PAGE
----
The suit contends that does not apply in this situation because the inmates are working for a private company contracted by the county at a facility outside of the prison walls. Turner said people jailed for failing to pay child support also differ from inmates imprisoned for committing crimes. Child support debtors are jailed under a civil court contempt proceeding, not criminal court.
“These are not folks who are being punished for committing a crime,” Turner said.
Turner and David Seligman, another Towards Justice attorney handling the case, said it’s not known yet how many people may be part of the class, but it could be hundreds. The amount of damages could be substantial as the suit seeks payment of minimum wage for all hours the debtors worked, which typically was eight hours each weekday.
The lawsuit was filed on behalf of child support debtors and does not include persons jailed for crimes. Turner said attorneys wanted to first focus on child support detainees, but may later amend the suit to include those jailed for crimes.
The case began as a one-man crusade Burrell launched after he was jailed in May 2014 for falling behind on child support payments. Representing himself, he originally filed suit against the center, the DeNaples and multiple county officials. A federal judge dismissed the complaint in 2017, but the decision was overturned last year by the 3rd Circuit Court of Appeals.
That’s when the case caught the attention of Towards Justice, which joined with the Community Justice Project in Scranton, which provides legal aid to the poor, and the Colorado law firm of Handley Farah & Anderson, to file an amended complaint.
The amended lawsuit, filed late Monday, alleges county officials “actively misled and exploited” Burrell and other child support debtors “by suggesting to them they were not employees with rights, but rather prisoners whom they could force to perform work as punishment and as a condition of their liberty.”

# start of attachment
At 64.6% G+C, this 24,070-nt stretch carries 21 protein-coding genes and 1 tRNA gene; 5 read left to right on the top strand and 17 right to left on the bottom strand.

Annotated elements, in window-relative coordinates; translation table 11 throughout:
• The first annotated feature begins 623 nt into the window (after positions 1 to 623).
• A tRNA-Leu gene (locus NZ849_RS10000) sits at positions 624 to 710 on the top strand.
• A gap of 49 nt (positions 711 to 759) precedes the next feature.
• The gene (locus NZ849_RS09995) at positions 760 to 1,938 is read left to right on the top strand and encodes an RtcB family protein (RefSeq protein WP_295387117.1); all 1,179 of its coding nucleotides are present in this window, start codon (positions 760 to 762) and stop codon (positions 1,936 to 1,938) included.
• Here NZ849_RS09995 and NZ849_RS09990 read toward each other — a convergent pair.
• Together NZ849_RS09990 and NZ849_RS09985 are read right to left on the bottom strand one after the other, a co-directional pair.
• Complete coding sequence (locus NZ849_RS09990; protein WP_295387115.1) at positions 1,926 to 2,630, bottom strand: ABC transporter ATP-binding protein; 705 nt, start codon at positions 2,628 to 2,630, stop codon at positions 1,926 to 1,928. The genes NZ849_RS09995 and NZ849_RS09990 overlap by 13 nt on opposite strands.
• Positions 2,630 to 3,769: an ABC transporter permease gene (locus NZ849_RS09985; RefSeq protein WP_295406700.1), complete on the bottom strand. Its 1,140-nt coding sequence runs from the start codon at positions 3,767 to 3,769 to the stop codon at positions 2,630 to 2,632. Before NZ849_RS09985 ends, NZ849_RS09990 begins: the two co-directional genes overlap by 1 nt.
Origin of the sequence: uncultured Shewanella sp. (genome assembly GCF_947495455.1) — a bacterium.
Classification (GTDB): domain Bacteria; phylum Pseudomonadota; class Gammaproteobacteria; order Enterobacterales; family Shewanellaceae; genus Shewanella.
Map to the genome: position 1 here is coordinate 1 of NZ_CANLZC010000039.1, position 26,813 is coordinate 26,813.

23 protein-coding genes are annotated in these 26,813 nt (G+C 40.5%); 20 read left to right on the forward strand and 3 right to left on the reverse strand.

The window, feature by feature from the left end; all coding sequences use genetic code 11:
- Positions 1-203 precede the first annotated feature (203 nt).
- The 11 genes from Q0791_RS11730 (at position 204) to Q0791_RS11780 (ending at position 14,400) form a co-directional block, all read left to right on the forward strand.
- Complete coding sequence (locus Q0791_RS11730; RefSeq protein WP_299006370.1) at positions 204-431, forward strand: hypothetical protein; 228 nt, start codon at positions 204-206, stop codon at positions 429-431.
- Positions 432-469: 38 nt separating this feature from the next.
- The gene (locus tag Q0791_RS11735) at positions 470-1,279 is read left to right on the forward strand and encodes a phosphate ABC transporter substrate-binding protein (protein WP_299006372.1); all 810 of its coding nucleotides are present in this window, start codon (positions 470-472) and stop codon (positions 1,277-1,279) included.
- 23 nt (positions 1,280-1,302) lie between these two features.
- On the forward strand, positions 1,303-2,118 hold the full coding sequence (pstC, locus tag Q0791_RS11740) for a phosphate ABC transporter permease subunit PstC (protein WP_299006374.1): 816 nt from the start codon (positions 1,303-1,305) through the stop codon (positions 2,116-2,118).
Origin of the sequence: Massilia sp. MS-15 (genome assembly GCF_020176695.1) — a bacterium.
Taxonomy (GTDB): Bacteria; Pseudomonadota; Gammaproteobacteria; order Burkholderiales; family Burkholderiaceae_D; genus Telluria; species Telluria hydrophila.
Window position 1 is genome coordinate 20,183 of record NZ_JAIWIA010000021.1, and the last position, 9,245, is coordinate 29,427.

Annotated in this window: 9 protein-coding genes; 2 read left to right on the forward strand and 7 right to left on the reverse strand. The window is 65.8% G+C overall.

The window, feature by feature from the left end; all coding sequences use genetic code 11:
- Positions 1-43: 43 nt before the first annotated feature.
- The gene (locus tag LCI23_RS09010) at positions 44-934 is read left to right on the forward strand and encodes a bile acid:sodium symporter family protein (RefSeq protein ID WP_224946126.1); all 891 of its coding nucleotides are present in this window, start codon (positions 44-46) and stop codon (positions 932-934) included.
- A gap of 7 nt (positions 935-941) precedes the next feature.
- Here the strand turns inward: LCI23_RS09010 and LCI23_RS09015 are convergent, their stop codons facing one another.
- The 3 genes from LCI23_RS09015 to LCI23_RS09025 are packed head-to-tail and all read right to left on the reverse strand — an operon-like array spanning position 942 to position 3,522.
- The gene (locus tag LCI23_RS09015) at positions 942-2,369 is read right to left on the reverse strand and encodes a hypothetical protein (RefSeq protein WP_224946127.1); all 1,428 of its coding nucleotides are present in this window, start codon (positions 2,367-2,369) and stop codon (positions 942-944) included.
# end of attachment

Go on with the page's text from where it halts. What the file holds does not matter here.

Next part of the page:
“These actions prevented Mr. Burrell and those similarly situated from understanding that they had a right to a federal and state minimum wage,” the suit says.
The lawsuit says Burrell was sentenced on May 16, 2014, to 12 months for failing to pay $2,129 in child support. He sought work release, but he was told he had to work at the recycling center for half of his sentence, or six months, before being approved for an outside job. Stuckey, who was jailed in 2018, and Huzzard, who was jailed in 2013, also say they were told they first had to work at the center. Their daily stipend was deposited into the prison’s commissary account.
The suit says the men and others endured horrid conditions. In addition to sorting through garbage, they often got struck by glass that flew off the conveyer belt, which smashed and splintered onto their faces and arms. When they wiped sweat or liquids off themselves, the splinters would get embedded in their skin. Many workers also developed an itchy, burning rash from being splashed by rancid juices and toxic materials — a condition inmates labeled as “trash rash.”
The suit seeks damages on six counts, including violations of the 13th Amendment of the U.S. Constitution, which outlawed slavery and indentured servitude; the Trafficking Victims Protection Act, which protects against human trafficking and the Racketeering Influence and Corrupt Organizations Act. It also seeks damages for unjust enrichment and violations of federal and state labor laws, including the Pennsylvania Minimum Wage Act and the Fair Labor Standards Act.